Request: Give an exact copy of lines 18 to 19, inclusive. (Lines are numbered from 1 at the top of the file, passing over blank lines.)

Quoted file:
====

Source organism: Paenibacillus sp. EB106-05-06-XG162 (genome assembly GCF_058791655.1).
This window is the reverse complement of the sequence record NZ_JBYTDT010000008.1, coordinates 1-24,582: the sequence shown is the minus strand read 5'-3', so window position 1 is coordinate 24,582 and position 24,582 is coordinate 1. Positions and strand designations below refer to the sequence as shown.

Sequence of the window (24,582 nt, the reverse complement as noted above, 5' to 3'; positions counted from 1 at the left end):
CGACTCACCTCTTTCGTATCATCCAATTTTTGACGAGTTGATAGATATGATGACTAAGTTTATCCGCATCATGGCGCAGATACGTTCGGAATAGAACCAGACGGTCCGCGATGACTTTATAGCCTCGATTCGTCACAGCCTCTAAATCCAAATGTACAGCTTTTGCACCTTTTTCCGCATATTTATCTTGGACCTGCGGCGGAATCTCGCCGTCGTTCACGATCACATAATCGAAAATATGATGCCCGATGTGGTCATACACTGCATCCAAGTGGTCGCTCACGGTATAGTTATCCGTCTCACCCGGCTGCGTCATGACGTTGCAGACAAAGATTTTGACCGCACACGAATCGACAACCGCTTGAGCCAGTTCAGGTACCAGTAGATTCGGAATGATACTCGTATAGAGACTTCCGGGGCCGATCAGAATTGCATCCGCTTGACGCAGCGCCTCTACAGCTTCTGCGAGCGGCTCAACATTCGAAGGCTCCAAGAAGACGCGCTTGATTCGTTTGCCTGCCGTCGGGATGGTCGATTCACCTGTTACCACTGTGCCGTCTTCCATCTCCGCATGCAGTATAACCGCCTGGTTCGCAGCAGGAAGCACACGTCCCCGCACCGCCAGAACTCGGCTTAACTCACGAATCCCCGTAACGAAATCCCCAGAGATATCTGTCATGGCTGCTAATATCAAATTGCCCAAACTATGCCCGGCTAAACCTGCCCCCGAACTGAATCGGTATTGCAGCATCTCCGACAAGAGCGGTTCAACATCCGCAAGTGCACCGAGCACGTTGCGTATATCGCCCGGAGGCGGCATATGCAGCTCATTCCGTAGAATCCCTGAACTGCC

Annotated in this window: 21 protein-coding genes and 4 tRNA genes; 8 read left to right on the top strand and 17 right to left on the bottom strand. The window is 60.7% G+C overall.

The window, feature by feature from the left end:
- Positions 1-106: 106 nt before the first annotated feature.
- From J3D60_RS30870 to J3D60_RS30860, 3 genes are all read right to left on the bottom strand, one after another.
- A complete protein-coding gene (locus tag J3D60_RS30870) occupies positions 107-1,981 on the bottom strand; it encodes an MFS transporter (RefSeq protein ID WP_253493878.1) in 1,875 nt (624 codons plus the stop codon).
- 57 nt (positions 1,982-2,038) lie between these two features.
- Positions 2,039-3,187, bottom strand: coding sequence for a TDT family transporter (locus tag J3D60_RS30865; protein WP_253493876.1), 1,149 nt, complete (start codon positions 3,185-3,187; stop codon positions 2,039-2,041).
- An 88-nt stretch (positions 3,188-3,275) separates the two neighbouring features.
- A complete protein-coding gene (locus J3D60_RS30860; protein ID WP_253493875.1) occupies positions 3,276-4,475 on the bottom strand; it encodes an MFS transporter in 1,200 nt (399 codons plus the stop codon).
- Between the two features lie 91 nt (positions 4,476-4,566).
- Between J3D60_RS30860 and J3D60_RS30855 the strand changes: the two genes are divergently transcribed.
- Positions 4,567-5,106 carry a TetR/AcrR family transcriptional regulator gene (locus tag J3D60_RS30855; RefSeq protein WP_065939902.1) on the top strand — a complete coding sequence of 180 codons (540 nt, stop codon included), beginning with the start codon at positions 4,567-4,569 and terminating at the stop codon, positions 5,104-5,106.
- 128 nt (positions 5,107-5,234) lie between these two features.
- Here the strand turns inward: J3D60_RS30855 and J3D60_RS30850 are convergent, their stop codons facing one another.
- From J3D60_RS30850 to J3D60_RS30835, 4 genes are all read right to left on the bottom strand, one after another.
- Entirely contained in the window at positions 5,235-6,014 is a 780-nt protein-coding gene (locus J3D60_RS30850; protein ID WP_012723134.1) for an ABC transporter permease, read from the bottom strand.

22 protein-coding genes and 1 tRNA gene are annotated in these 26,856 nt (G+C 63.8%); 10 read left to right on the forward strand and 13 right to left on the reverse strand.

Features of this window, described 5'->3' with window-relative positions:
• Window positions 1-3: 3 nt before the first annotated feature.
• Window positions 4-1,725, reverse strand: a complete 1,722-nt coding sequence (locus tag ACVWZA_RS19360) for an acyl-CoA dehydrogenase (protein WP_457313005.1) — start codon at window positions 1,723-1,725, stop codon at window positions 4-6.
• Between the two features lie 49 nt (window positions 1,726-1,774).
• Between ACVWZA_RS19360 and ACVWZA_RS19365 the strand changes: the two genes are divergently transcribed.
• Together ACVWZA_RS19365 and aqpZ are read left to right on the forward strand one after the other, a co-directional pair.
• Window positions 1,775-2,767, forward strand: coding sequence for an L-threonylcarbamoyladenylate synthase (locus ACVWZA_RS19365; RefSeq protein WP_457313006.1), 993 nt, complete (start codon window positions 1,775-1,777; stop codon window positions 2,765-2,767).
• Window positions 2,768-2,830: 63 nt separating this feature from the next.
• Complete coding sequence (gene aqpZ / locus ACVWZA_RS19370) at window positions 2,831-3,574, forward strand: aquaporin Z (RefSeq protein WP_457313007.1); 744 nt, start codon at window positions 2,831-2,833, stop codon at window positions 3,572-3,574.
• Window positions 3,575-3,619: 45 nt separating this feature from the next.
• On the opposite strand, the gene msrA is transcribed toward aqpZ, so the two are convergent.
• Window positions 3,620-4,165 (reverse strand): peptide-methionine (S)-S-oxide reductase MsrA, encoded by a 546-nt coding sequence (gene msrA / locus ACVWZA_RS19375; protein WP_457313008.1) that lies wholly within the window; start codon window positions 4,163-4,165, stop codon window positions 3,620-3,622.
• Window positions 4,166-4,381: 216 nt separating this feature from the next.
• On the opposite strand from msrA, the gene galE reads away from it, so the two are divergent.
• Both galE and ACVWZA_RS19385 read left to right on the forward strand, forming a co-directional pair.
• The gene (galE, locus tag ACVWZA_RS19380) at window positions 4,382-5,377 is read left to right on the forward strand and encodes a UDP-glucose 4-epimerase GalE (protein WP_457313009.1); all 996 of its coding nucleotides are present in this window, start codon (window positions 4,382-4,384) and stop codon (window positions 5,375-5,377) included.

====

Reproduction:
- Here the strand turns inward: J3D60_RS30855 and J3D60_RS30850 are convergent, their stop codons facing one another.
- From J3D60_RS30850 to J3D60_RS30835, 4 genes are all read right to left on the bottom strand, one after another.